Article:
Something Awful and Cracked are small fish for technical matters.
posted by CautionToTheWind at 3:14 PM on June 13, 2012


Here's an interesting post from a BitCoin enthusiasts' forum.

You don't have to be a tech maven to see that this whole thing is amateur hour--Bitcoinica was doing security betas while running live with people's actual accounts--which is why the comedy websites are the best places to follow this stuff for now.

If anyone who know what they're doing gets into the business of BitCoin banking or exchange, the picture might shift, but right now it's no more a currency than is Canadian Tire money.
posted by Sidhedevil at 3:32 PM on June 13, 2012 [1 favorite]


Something Awful and Cracked are small fish for technical matters.
Yeah. They do have a kind of what I guess you would call consistency of message, though.
posted by This, of course, alludes to you at 4:23 PM on June 13, 2012


Stuff like equating bitcoin with a scam as a premise is exactly the kind of bullshit I was talking about.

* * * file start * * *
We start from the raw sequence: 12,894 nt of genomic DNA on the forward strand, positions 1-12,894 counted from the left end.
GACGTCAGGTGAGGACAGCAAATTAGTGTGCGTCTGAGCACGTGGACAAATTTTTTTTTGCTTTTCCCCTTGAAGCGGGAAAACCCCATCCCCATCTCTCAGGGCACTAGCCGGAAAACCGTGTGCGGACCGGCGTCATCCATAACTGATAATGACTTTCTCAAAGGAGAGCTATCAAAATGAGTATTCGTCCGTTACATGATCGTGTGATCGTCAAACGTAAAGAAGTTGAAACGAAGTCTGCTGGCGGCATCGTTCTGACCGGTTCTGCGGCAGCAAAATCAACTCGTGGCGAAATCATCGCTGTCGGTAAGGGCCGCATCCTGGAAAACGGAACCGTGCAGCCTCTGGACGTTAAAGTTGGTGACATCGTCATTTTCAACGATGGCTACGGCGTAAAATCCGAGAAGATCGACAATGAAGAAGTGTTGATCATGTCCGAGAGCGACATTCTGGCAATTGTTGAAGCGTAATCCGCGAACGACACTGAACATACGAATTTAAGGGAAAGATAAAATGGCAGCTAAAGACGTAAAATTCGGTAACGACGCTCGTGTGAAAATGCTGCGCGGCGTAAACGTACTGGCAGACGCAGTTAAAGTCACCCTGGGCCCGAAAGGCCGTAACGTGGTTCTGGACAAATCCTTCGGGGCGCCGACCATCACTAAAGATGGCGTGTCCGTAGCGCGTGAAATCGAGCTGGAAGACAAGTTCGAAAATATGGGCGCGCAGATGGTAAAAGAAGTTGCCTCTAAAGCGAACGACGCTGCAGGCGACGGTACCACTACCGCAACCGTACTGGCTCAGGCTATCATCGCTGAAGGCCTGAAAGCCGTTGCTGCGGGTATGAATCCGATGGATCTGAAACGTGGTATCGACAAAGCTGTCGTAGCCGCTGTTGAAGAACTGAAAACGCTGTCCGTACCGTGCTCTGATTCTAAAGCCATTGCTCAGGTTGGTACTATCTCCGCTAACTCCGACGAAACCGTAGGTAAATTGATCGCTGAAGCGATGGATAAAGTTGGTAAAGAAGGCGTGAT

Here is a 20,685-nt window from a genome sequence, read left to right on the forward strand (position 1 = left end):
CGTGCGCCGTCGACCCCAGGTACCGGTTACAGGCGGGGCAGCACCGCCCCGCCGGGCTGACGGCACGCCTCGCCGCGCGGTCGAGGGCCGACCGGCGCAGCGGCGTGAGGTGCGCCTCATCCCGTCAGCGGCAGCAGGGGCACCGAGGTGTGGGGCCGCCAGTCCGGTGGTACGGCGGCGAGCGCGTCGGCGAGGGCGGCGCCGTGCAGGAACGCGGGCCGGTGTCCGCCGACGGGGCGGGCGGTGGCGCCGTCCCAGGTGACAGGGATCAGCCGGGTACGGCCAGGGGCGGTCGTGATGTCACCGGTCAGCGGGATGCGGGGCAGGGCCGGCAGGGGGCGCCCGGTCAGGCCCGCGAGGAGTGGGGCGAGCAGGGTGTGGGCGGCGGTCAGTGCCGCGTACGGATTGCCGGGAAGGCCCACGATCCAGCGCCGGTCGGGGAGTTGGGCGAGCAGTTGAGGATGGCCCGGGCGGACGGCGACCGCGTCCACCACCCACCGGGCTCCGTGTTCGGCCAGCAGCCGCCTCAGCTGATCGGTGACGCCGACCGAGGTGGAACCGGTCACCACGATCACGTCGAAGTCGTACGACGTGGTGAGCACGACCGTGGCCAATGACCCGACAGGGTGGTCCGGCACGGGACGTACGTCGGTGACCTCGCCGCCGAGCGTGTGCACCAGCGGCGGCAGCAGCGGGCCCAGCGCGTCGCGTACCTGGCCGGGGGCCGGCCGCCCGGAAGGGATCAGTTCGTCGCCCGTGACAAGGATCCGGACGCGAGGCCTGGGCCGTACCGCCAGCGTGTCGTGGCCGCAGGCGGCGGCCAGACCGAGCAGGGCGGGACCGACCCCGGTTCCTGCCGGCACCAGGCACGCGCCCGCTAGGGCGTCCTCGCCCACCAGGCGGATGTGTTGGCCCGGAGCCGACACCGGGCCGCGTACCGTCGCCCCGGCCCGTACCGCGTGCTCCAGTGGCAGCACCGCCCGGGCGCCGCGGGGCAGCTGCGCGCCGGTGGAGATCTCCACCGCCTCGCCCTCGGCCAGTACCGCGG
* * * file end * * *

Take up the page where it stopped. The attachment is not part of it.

It is quite reasonable to conclude that bitcoin is a scam. It may not be a correct conclusion in your opinion, but it is not a fringe view. The vehemence of and emotional context of the denials that it might be a scam by the true believers is very similar to Scientologists rejecting the idea that their religion might be a cult or scam.
posted by humanfont at 5:18 PM on June 13, 2012


It's interesting that multi-signature transactions should degrade the anonymity overall, sounds like bad news for Silk Road. lol

I'd imagine the bitcoin merchants advertising in their marketplace threads mostly run legit too operations but just hate PayPal. I suppose that /r/girlsgonebitcoin or stripcoin.com, etc. might violate local laws, but basically I'd consider girls doing that "legitimate bitcoin merchants". Anyone here even know Silk Road's .onion? I thought not.

I'd therefore argue that legitimate BitCoin merchants exist, even vastly outnumbering the illegal ones. I'd expect that most vaguely serious ones simply hate paypal, while others like the low barrier to entry.

posted by jeffburdges at 5:21 PM on June 13, 2012


also I have been told that current drug laws are bad, so isn't anything that helps circumnavigate them good? I dunno, I'm prob too dumb to understand what's really up
posted by This, of course, alludes to you at 6:12 PM on June 13, 2012